on the grounds that, at a later date, it may be able to supply
because it might offer lower costs. The supplier in question does
not presently have any experience, however, of manufacturing the
full range of the natures of propellant currently required by
It has become evident that the only source
of propellant being considered as the possible sole alternative
to Bishopton is the Germany company, Nitrochemie. However, as
outlined above, there are significant safety and reliability concerns
associated with this source. We have to say that, as the Trade
Unions always predicted, there are no proven, competent suppliers
for the full range of Bishopton products."
In order to get to the number of five potential
suppliers, we first had to undertake a thorough market survey.
The use of words "bewildering array of alternative suppliers"
is misleading and ignores the thoroughness of our selection process.
We have undertaken an auditable, comprehensive and logical programme
of identification and down-selection of suitable suppliers leading
to our current strategy of procuring from a single source under
a long-term Partnering Agreement.
Page 3. "Costs. The Defence Committee
will remember that BAE Systems had wanted to retain Bishopton
but had reluctantly concluded that, on cost grounds, it could
no longer keep the factory open. The suggestion was then that
closure would lead to substantial savings, with the Ministry of
Defence benefiting as a consequence. It is now apparent that the
proposed savings have evaporated. Indeed, the prices being quoted
by Nitrochemie exceed those of Bishopton."
Prices quoted by our preferred supplier are
at the level which we originally understood and are very much
lower than the costs at which the propellants can be made at Bishopton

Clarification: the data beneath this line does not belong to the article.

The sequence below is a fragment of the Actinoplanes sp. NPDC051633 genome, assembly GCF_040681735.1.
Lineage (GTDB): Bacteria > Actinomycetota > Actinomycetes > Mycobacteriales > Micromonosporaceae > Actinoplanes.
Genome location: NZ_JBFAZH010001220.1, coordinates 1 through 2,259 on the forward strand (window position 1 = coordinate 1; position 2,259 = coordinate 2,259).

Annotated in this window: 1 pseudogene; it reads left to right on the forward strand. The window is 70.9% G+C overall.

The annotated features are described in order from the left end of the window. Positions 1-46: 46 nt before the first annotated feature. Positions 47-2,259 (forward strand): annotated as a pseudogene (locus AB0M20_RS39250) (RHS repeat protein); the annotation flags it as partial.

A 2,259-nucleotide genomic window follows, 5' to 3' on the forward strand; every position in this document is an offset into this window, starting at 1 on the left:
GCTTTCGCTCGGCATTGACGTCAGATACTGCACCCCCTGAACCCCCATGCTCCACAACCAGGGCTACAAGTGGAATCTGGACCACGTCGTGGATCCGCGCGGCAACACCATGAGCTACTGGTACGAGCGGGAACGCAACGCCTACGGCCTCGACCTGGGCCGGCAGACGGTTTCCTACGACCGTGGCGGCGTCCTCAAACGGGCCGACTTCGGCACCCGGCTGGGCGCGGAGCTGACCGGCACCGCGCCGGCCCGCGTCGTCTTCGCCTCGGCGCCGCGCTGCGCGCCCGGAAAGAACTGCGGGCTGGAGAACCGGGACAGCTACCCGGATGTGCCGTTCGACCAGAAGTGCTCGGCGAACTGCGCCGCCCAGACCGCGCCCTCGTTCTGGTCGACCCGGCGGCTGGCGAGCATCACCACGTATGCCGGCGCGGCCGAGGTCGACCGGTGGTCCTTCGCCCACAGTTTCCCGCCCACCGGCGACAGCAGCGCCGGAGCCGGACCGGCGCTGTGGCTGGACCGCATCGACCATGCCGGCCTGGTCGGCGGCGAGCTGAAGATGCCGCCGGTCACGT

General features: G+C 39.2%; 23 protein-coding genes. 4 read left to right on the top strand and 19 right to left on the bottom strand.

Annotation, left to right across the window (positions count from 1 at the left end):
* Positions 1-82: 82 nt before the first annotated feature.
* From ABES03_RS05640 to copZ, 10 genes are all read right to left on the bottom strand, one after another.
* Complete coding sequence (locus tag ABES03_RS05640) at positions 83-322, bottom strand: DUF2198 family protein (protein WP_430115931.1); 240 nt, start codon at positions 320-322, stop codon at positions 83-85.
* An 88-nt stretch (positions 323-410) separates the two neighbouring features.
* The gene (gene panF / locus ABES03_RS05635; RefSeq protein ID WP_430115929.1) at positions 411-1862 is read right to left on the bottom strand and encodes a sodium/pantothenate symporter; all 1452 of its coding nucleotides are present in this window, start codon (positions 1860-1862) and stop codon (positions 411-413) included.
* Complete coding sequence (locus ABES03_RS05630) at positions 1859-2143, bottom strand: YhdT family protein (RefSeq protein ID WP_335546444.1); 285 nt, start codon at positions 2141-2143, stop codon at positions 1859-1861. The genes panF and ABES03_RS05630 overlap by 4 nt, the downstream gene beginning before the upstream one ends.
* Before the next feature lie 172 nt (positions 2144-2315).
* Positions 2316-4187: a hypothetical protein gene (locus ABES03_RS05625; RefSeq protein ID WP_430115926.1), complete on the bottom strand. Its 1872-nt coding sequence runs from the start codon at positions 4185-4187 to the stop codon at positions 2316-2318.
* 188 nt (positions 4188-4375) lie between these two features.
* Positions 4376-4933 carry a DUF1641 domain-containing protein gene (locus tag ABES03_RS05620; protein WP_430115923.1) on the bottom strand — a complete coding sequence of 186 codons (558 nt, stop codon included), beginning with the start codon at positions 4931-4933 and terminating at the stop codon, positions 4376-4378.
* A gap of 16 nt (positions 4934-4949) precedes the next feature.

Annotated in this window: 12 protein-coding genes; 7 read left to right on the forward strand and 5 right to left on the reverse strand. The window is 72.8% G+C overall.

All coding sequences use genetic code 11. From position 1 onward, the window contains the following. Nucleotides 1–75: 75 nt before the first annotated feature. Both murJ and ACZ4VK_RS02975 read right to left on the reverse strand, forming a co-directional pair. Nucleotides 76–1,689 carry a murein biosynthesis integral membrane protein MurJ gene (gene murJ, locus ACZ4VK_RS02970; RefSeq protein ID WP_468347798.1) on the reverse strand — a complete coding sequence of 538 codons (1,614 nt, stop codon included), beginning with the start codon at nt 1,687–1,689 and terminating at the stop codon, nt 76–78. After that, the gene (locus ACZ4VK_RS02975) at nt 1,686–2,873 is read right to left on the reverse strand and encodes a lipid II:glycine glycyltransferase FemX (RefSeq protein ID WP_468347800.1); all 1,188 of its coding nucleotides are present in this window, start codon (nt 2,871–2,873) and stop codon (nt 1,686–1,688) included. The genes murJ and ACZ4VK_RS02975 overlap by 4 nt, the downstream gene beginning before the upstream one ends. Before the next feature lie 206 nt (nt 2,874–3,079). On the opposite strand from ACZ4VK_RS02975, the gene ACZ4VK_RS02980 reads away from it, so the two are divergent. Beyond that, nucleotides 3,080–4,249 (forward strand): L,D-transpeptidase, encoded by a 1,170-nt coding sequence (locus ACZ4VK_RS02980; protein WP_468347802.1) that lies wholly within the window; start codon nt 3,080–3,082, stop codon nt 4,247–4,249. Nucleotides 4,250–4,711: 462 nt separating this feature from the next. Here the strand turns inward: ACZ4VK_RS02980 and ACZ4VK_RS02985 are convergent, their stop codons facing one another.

at the volume level (ca 350 tonne pa) which we envisage.
Page 4, Para 1. "Turning then to the
manufacture of the second set of products currently produced at
Bishopton, propellants for rocket motors, it would appear that
an increase in price of some 12.5% has been agreed between the
company and the MoD to offset the requalification costs associated
with the Blackcap and Redstart motor propellants for the Sea Wolf
and Sea Skua missile systems. We should add that, even now, no
alternative propellant suppliers for these systems have been identified
although the MoD has indirectly agreed to offset the requalification
costs through the increases in contractual costs that have been
We do not recognise the figure of 12.5%. A price
increase has been negotiated for the element of cost associated
with the propellant charge, but this represents approximately
2.5% increase in the price of the Sea Wolf motor. It is true that
the supplier of these motors has not yet been finalised, but the
qualification plan is in line with MoD's next procurement requirement
Page 4, Para 2. "The latest bizarre
turn of events is that it would appear that the MoD is effectively
prepared to invest £7.9 million in either France or Germany
to ensure that the contract for Sea Wolf can be fulfilled. We
believe that both Ministers and Managers should be called to account
for whether or not this is in the best interests of both our Armed
Forces and the tax payer."
The figure of £7.9 million has been taken
out of context. At least £2.3 million will be spent in the
UK and a further £1 million will be spent on non-energetic
materials which have to be qualified in any case.
RO Bishopton will close on 31 May
Sources of supply of propellants
to be used in RO Defence products have been identified and negotiations
are underway to complete a Partnering Agreement for the Supply
of Gun Propellants. Confirmation of the supplier of Rocket Motor
Charges will await completion of the qualification programme.
A supplier of products for Martin Baker Ltd is being qualified.
There is no requirement for propellant for Skyflash Cartridges.
Considerable cost savings, in line
with those forecast to the Defence Committee, will be achieved.
The requalification programme for
Small Arms Ammunition has been completed and awaits ratification
by the Ordnance Board.
The programme for requalification
of propellant supplies is being carried out in a professional
manner to ensure a robust technical solution and security of supply.
The programme will provide RO with
access to state-of-the art propellants technology, ensuring its
capability for charge design in the future.